I just now got around to the Sunday Secrets. The sad part of this post card is that it could be from so many places.
When I first started teaching, work days were not my most favorite thing. I didn’t like that my students got a day off of school while I had to be in the building (mostly alone in my office). And on top of that we usually had marathon faculty meetings.
But today was different. For the first time ever I finished at a normal time and felt like I had accomplished everything on my work day to-do list. This may have been due to the fact that we didn’t have a single meeting today, but I think that even if we had a staff meeting I would have finished on time.
So now I can add work days to the “pro” side of my “teaching pros and cons” list.
- Email from a parent: I know it's over halfway through the year, but do you need any classroom supplies?
- Me: *small squeal* TISSUES!!!!!
- Co-worker: (very confused) What just happened?
Back in the fall when people were posting about the burn-out rate of teachers as spread across the school year, I marveled at how many people are just done in October.
For me, the year’s finally gotten its legs under it in October, and it’s time to hit our stride. I’ve known everyone’s names for a while, and I’ve figured out their personalities and how each class period’s dynamics are going to work. It’s totally go-time in October.
We charge forward into November (hello, Thanksgiving) and December (hello, winter break) and January (hello, mid-terms and end-of-quarter long weekends).
And then we run smack into the brick wall that is February. I’ve spent years trying to figure out how the shortest month can be the longest to get through. It’s like the last 60 miles on a road trip; all you want to do is BE THERE, and yet the highway keeps rolling anonymously and infuriatingly by.
Everyone’s tired and worn out in February. Tempers tend to flare, kindness melts away, and at the very least, people lose their sense of humor. Jokes that would have killed if I’d told them in March hit the floor with a lead-balloon *thump* in February.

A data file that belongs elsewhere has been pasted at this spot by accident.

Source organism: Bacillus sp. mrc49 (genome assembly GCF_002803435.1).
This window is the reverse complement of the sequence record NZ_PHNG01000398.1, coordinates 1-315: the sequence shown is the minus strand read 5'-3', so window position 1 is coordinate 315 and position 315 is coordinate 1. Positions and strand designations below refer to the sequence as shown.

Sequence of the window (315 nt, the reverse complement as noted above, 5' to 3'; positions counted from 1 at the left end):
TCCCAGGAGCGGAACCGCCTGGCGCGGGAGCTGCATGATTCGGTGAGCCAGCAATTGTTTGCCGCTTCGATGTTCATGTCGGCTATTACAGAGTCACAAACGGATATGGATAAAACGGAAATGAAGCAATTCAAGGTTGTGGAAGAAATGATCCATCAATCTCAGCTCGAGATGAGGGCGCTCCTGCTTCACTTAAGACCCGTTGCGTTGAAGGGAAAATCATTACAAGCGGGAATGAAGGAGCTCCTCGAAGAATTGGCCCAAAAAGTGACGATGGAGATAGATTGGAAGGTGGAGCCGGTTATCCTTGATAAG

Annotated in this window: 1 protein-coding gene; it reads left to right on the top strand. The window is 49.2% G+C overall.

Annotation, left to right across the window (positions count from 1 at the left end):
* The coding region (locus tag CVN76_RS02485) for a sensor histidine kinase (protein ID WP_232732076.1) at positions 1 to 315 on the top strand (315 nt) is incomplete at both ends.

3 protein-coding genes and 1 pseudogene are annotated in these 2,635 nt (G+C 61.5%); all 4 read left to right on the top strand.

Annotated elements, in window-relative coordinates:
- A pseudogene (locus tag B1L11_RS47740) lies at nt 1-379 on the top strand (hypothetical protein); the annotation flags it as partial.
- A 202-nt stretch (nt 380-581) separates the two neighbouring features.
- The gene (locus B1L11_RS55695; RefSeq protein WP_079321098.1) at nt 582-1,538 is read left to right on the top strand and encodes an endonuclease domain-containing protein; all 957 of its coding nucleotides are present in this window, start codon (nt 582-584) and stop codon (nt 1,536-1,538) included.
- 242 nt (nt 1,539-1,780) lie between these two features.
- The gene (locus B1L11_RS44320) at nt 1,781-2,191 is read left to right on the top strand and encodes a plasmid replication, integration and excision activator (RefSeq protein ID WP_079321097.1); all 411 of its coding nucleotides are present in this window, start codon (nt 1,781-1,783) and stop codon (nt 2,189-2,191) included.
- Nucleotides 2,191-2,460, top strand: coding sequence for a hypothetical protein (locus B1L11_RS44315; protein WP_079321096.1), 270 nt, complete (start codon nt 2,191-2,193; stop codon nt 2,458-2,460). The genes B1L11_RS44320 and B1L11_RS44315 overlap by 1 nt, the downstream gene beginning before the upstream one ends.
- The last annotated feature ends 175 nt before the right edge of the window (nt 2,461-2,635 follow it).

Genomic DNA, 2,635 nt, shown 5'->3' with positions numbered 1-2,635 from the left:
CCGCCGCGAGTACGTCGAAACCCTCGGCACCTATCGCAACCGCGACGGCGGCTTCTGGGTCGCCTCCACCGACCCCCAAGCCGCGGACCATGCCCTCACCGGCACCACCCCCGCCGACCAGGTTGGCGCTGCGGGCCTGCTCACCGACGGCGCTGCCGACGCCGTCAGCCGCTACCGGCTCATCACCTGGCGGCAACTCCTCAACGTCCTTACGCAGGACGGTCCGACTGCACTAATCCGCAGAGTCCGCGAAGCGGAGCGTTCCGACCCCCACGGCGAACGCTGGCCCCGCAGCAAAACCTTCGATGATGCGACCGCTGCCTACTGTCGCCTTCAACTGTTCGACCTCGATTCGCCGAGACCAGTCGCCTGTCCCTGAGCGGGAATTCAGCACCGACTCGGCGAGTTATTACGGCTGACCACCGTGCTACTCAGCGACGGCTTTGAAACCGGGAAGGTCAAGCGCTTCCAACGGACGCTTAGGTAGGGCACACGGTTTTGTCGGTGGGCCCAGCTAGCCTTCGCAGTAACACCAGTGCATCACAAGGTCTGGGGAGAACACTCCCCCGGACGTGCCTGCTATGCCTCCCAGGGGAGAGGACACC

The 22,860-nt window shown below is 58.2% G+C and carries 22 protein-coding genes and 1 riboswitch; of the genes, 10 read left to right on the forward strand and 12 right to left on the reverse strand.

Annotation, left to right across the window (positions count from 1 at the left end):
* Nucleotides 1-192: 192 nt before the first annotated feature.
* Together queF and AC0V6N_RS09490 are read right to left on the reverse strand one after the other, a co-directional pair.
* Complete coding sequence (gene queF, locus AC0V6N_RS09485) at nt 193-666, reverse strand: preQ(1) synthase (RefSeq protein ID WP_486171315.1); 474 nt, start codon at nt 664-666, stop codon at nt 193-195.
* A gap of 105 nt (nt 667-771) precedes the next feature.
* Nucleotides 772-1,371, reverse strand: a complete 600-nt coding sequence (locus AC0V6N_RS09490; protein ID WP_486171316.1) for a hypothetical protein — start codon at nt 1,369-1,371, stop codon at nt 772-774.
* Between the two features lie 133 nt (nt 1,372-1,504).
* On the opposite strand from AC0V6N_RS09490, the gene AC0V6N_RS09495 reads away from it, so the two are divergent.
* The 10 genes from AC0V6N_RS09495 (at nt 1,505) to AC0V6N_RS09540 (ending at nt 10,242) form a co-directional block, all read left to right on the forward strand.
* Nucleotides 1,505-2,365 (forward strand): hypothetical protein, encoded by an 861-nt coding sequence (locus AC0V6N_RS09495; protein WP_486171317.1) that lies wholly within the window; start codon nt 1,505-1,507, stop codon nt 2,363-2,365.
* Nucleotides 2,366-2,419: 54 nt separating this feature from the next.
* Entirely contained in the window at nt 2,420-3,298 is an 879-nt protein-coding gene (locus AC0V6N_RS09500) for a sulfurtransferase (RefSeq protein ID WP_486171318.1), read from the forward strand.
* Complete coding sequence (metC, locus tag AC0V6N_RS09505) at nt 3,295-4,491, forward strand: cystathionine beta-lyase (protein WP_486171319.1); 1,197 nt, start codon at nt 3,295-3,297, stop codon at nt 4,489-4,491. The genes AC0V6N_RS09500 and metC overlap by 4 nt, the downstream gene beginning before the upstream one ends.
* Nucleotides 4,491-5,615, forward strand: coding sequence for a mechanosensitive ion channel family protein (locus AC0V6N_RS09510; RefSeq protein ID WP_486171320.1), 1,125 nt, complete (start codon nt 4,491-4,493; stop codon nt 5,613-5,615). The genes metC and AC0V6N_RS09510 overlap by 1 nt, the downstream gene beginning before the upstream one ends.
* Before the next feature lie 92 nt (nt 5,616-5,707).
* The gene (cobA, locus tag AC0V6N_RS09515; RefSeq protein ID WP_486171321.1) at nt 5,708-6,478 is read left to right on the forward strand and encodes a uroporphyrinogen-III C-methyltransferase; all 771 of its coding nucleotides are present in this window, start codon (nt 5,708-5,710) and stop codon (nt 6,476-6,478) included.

Student attendance and motivation and quality of work and attitude plummets in February. Colds, flus, migraines, and “illness” comes out in abundance. Seniors with two months left before major exams suddenly stop coming to their morning classes but miraculously make it to campus in time for lunch.
Over the past four years, I’ve brushed up my resume and started looking for jobs in a different field. Want to know during which month that always happens? February. February is the month that makes me question the sanity of working with teenagers when I could be safely behind the bullet-proof glass of a bank somewhere, working as a bank teller. Plus, bank tellers don’t have to plan lessons.
All the way up through January, and again in March (and onward), I’m always glad I’m right where I am, and I’m secretly relieved that no one I apply with has ever followed up with more than a “thank you for your application, but we’ve filled the position with a more qualified applicant…” form email. I know that I have no other marketable skills than an English teacher, and I know I’m really good at what I do, and that I’m needed where I am, and that I’m useful in a way I’ve never been before and never will be again.
But February, man, this month’s just a killer.
I have my mid-year review tomorrow. The principal and I will go over my observation from last week as well as my SMART goal data and progress.
I’m actually excited to present my data! It should be a good meeting. It also helps that I really like my admin and they like me too.
Today I took 11 students to participate in the All District Band. We had to take a bus to get there.
Our bus driver was a nice guy. He’s driven us places before, but never really had a conversation with me. Normally he just makes sure everyone is ready and takes us to where we need to be while I play games on my phone.
Today was different. We had a conversation that lasted the whole trip. And I found out a lot about him. The most important thing I found out was that he really loves his job and is a very positive person. We found out that we had a lot in common.
I’m sure he doesn’t get a lot of adult conversation with his job. I get to work in a building with other adults and occasionally get to talk to them between classes. He drives bus loads of kids. No conversations. Just driving.
I have never had a conversation like that with a bus driver. Truthfully, its because I’ve never taken the time to engage them in conversation. What a mistake that’s been.